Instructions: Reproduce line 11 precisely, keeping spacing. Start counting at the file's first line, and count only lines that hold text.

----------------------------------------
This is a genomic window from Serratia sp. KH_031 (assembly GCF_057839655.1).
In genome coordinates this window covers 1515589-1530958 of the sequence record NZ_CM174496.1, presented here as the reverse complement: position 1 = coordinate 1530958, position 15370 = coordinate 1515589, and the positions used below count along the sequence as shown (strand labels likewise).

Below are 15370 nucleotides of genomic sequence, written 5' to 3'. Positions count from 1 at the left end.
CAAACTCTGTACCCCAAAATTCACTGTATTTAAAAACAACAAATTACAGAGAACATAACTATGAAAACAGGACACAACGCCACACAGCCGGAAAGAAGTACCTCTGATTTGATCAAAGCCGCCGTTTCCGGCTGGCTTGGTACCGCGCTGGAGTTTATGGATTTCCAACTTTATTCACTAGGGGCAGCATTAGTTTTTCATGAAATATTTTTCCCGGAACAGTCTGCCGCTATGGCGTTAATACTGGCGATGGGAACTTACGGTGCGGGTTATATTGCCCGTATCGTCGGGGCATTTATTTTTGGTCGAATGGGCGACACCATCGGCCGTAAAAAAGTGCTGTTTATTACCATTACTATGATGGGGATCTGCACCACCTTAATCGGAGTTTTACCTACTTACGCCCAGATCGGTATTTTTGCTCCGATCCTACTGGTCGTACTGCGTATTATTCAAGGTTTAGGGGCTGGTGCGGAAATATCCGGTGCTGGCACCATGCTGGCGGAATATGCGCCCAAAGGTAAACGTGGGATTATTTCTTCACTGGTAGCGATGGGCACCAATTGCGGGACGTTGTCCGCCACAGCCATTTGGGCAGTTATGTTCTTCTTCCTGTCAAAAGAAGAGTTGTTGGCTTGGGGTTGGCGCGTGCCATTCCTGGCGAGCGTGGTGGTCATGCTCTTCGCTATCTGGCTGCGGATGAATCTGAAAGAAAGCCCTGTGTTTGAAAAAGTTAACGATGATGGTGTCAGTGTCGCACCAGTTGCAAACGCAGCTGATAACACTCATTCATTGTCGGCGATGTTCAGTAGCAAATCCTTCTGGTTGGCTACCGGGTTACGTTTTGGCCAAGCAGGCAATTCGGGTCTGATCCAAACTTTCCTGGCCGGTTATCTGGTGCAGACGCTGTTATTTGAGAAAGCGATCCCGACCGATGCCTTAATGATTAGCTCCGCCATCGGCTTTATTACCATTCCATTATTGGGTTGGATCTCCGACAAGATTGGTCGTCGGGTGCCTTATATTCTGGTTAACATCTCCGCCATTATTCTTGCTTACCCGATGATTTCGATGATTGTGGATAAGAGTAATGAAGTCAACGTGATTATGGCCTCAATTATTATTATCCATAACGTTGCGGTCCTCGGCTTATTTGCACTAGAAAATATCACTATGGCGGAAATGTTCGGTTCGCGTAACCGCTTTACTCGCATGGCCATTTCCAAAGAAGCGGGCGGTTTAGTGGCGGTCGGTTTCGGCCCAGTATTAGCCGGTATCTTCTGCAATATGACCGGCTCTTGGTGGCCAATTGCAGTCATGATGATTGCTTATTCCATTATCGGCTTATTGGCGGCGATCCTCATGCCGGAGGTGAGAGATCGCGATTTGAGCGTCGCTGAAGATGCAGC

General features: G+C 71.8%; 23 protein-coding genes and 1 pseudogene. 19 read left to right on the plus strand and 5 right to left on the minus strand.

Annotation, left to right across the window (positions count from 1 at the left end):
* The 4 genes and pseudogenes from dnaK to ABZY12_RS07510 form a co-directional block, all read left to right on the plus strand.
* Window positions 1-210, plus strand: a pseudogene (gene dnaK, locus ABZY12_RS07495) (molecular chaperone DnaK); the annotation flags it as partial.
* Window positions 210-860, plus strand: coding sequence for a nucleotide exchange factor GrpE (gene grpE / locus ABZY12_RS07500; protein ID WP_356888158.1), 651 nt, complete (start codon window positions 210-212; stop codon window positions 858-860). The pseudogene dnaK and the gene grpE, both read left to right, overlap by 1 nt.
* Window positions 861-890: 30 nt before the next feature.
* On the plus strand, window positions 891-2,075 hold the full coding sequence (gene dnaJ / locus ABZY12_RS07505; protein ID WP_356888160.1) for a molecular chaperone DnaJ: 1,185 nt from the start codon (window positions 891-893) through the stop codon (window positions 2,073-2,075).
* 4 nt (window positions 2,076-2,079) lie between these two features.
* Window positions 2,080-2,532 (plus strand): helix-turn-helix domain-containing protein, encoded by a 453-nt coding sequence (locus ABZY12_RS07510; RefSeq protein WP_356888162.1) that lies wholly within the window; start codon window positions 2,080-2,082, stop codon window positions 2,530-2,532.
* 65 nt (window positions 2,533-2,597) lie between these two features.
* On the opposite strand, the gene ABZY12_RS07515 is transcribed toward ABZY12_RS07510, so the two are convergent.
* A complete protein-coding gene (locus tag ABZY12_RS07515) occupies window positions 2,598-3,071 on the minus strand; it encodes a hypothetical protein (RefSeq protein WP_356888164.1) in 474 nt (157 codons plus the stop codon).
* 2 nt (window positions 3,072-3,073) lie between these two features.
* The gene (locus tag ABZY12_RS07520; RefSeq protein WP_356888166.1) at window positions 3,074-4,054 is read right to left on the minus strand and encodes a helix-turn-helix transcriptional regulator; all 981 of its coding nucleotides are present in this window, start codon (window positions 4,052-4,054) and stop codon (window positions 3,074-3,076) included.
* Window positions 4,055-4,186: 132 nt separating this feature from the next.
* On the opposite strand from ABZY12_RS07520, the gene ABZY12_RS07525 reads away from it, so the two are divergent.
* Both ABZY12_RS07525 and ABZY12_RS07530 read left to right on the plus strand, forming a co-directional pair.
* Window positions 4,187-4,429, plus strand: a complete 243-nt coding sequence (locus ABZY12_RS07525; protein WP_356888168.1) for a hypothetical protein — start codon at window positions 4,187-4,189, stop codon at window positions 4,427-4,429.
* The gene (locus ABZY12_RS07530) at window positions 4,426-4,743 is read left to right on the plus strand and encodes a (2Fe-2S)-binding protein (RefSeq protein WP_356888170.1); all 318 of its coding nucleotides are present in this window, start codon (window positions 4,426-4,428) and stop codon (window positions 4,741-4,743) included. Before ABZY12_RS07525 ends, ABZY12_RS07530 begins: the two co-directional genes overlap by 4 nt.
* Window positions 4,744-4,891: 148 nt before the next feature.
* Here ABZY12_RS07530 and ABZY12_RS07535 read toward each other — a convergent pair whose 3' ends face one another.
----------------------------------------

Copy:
* On the plus strand, window positions 891-2,075 hold the full coding sequence (gene dnaJ / locus ABZY12_RS07505; protein ID WP_356888160.1) for a molecular chaperone DnaJ: 1,185 nt from the start codon (window positions 891-893) through the stop codon (window positions 2,073-2,075).